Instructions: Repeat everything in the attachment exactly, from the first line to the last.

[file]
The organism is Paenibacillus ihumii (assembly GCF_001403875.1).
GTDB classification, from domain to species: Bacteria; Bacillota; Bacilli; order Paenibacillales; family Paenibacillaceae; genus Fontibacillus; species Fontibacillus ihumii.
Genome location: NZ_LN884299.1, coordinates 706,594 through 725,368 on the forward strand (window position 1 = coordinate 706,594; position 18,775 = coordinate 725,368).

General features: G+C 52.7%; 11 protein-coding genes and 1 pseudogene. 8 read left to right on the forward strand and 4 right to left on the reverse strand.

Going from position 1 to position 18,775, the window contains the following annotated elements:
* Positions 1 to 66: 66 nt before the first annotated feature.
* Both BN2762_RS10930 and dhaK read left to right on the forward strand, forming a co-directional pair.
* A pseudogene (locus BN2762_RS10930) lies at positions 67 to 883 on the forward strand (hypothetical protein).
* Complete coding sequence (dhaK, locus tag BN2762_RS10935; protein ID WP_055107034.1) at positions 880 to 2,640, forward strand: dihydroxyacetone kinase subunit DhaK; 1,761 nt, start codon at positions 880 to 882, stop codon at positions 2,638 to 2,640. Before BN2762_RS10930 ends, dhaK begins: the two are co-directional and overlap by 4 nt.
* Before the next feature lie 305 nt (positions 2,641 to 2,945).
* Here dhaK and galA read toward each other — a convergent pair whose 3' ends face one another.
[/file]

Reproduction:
The organism is Paenibacillus ihumii (assembly GCF_001403875.1).
GTDB classification, from domain to species: Bacteria; Bacillota; Bacilli; order Paenibacillales; family Paenibacillaceae; genus Fontibacillus; species Fontibacillus ihumii.
Genome location: NZ_LN884299.1, coordinates 706,594 through 725,368 on the forward strand (window position 1 = coordinate 706,594; position 18,775 = coordinate 725,368).

General features: G+C 52.7%; 11 protein-coding genes and 1 pseudogene. 8 read left to right on the forward strand and 4 right to left on the reverse strand.

Going from position 1 to position 18,775, the window contains the following annotated elements:
* Positions 1 to 66: 66 nt before the first annotated feature.
* Both BN2762_RS10930 and dhaK read left to right on the forward strand, forming a co-directional pair.
* A pseudogene (locus BN2762_RS10930) lies at positions 67 to 883 on the forward strand (hypothetical protein).
* Complete coding sequence (dhaK, locus tag BN2762_RS10935; protein ID WP_055107034.1) at positions 880 to 2,640, forward strand: dihydroxyacetone kinase subunit DhaK; 1,761 nt, start codon at positions 880 to 882, stop codon at positions 2,638 to 2,640. Before BN2762_RS10930 ends, dhaK begins: the two are co-directional and overlap by 4 nt.
* Before the next feature lie 305 nt (positions 2,641 to 2,945).
* Here dhaK and galA read toward each other — a convergent pair whose 3' ends face one another.